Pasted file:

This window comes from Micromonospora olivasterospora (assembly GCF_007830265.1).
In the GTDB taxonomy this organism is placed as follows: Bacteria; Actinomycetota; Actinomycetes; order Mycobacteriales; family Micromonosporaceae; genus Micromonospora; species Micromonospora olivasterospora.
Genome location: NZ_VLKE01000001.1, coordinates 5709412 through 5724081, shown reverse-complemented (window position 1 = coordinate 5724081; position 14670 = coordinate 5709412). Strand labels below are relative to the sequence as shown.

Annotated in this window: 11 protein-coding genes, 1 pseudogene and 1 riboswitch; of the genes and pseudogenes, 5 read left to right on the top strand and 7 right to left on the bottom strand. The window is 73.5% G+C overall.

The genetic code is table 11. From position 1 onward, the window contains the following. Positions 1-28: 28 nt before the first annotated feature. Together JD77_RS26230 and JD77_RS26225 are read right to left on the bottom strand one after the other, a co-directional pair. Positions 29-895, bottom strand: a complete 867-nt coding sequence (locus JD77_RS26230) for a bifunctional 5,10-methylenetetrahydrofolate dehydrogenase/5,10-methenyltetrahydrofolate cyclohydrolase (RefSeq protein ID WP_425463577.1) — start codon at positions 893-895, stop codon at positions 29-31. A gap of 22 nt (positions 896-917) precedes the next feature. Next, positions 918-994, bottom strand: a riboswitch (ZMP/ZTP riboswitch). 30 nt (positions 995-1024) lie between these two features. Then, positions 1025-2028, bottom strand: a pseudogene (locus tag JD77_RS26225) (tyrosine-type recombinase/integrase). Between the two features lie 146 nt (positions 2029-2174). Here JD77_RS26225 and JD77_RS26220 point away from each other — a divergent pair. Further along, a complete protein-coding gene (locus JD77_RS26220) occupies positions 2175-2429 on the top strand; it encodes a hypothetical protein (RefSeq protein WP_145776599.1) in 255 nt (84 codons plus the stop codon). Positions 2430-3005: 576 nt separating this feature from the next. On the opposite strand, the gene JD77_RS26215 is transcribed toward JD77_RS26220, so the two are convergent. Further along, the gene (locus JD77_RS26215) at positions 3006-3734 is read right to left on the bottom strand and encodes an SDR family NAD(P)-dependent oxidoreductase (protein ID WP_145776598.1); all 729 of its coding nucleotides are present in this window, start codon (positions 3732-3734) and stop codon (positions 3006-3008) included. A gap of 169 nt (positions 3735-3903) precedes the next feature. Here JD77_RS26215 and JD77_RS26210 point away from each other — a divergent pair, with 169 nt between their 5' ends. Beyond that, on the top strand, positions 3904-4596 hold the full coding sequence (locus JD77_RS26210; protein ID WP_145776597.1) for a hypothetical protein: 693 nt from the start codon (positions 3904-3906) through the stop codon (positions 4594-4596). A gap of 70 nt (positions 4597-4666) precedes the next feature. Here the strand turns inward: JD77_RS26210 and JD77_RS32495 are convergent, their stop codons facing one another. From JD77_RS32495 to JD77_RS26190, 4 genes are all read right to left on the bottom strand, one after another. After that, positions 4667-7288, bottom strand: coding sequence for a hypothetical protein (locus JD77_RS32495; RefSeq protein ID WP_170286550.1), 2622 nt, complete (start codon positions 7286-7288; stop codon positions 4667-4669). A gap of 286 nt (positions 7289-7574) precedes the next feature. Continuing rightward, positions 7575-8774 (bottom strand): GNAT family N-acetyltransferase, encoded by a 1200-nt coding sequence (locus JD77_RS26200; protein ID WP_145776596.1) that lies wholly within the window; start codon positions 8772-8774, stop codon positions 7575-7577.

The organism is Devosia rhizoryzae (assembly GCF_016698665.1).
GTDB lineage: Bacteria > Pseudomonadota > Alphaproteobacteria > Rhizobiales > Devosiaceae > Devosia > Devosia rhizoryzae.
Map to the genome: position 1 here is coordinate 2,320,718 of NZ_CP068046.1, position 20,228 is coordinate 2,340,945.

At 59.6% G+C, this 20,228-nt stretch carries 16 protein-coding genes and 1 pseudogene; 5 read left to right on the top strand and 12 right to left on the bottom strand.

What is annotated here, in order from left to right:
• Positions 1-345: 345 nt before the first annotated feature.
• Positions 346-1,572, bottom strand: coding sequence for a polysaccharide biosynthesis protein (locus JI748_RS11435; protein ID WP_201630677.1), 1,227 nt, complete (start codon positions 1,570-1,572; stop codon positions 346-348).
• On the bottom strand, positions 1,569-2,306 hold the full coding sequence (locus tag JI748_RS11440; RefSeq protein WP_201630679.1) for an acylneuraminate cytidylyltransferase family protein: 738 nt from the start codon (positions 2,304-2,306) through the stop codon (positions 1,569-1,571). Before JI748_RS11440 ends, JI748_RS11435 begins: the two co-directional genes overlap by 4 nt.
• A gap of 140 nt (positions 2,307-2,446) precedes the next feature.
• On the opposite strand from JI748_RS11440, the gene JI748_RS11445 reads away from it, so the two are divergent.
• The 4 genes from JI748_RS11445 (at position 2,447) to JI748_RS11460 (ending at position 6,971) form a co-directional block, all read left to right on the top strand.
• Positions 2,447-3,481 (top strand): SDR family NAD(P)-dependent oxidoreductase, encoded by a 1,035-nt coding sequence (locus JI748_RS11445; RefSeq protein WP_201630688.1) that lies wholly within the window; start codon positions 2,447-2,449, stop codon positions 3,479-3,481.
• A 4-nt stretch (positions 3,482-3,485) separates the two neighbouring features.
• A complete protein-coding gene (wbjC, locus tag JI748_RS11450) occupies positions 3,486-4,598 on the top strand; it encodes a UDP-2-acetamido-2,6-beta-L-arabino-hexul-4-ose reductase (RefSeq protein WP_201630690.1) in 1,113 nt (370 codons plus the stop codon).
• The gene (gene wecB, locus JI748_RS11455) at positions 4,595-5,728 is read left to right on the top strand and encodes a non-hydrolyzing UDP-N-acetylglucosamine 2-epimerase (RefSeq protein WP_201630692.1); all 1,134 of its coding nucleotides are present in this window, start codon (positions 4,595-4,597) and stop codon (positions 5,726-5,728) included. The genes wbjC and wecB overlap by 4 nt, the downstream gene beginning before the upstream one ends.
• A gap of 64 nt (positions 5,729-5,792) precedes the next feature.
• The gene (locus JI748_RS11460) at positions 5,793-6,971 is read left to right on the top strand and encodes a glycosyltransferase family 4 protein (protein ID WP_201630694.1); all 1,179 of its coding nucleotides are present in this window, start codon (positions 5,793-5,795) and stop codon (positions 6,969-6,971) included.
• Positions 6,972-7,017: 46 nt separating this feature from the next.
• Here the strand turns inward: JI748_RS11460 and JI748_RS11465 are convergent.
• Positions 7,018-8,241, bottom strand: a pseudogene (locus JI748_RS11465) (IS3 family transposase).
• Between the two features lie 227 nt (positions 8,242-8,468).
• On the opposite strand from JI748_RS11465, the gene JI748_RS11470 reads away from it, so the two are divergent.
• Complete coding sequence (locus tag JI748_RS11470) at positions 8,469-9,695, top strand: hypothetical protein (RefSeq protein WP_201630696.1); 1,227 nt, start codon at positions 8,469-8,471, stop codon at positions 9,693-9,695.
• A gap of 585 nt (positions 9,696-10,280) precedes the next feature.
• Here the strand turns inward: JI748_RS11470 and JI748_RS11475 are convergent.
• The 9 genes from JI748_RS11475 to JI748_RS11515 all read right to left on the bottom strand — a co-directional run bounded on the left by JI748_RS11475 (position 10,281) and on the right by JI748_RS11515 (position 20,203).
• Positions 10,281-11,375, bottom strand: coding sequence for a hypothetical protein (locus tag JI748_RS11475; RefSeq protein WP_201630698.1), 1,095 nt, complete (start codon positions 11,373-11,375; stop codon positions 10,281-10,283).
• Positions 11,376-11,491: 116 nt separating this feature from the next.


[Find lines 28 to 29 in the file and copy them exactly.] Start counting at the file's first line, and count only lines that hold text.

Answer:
• Complete coding sequence (locus tag JI748_RS11470) at positions 8,469-9,695, top strand: hypothetical protein (RefSeq protein WP_201630696.1); 1,227 nt, start codon at positions 8,469-8,471, stop codon at positions 9,693-9,695.
• A gap of 585 nt (positions 9,696-10,280) precedes the next feature.